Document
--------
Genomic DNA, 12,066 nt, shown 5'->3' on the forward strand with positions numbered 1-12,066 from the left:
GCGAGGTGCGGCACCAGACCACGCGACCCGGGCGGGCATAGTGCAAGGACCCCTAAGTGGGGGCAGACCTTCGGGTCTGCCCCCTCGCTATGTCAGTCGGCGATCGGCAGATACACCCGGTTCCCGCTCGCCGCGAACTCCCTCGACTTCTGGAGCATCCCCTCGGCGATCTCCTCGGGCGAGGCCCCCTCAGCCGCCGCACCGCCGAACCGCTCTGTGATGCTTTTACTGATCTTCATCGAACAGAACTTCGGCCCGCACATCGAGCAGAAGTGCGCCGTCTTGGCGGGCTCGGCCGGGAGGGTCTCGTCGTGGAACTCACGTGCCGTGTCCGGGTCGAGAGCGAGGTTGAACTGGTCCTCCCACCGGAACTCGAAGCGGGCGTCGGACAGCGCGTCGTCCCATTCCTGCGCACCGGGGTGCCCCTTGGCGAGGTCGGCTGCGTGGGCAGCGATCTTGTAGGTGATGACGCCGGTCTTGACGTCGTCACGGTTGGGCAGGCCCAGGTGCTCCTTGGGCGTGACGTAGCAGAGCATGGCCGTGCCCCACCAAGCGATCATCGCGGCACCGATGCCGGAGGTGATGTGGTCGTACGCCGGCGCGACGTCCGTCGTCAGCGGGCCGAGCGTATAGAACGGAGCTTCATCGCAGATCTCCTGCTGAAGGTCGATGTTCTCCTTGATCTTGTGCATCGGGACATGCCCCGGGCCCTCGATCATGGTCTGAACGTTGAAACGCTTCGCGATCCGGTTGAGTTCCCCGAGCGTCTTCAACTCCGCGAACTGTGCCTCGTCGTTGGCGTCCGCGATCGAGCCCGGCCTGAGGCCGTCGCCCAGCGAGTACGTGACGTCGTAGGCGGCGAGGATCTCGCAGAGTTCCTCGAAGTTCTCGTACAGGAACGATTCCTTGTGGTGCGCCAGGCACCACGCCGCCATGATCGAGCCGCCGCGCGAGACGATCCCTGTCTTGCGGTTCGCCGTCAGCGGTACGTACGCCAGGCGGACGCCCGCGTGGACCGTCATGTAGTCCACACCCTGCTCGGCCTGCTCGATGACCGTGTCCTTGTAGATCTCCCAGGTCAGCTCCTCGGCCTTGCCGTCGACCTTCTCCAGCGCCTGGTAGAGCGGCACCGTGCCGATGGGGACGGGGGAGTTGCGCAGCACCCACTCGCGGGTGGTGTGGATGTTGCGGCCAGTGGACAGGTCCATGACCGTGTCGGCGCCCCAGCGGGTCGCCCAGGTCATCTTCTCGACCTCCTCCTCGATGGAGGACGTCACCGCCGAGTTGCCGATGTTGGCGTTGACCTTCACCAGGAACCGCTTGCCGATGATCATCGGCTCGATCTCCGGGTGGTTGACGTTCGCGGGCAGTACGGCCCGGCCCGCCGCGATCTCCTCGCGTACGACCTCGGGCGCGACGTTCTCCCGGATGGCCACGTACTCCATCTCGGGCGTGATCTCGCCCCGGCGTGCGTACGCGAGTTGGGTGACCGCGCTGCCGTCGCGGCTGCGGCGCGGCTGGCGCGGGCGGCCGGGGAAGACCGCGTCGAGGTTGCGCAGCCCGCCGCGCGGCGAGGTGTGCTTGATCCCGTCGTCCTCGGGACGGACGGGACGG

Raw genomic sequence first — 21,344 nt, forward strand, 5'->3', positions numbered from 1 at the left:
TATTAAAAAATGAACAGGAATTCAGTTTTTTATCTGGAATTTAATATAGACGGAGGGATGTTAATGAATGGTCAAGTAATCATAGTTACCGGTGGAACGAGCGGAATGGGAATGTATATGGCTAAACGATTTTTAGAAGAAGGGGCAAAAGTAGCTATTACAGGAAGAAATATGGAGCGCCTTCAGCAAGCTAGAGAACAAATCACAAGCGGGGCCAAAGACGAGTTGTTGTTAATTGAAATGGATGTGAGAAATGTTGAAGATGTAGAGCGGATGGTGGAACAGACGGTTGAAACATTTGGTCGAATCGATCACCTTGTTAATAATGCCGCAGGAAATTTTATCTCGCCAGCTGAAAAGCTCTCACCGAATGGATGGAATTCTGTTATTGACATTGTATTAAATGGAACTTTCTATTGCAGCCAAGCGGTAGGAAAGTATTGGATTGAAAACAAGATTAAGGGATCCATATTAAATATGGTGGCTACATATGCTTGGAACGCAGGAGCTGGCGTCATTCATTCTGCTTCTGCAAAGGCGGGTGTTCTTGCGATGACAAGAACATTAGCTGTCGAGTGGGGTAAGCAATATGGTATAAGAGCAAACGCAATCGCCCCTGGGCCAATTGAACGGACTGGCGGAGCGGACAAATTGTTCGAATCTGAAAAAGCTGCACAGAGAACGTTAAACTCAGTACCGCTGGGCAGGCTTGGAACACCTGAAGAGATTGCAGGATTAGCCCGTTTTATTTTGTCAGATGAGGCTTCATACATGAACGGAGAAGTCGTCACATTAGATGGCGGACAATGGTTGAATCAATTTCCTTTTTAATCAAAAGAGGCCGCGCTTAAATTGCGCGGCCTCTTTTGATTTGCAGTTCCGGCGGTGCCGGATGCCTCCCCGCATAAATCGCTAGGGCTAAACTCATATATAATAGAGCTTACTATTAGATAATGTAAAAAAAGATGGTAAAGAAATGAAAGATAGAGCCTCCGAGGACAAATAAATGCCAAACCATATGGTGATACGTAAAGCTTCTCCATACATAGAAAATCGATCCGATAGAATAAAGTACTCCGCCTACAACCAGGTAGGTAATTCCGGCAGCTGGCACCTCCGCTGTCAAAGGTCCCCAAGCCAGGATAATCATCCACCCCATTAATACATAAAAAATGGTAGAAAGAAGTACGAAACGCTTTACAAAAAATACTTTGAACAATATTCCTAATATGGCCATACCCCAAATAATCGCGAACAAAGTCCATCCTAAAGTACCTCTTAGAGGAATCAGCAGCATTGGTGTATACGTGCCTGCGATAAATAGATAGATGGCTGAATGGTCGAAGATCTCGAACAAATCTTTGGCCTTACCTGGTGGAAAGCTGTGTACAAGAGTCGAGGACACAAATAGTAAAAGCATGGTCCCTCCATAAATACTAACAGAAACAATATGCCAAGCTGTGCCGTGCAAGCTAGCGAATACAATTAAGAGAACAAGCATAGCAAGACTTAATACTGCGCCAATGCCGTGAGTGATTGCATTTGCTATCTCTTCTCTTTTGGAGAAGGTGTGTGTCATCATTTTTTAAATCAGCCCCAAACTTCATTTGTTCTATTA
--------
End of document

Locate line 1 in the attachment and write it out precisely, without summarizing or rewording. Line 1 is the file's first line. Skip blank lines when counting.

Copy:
Genomic DNA, 12,066 nt, shown 5'->3' on the forward strand with positions numbered 1-12,066 from the left: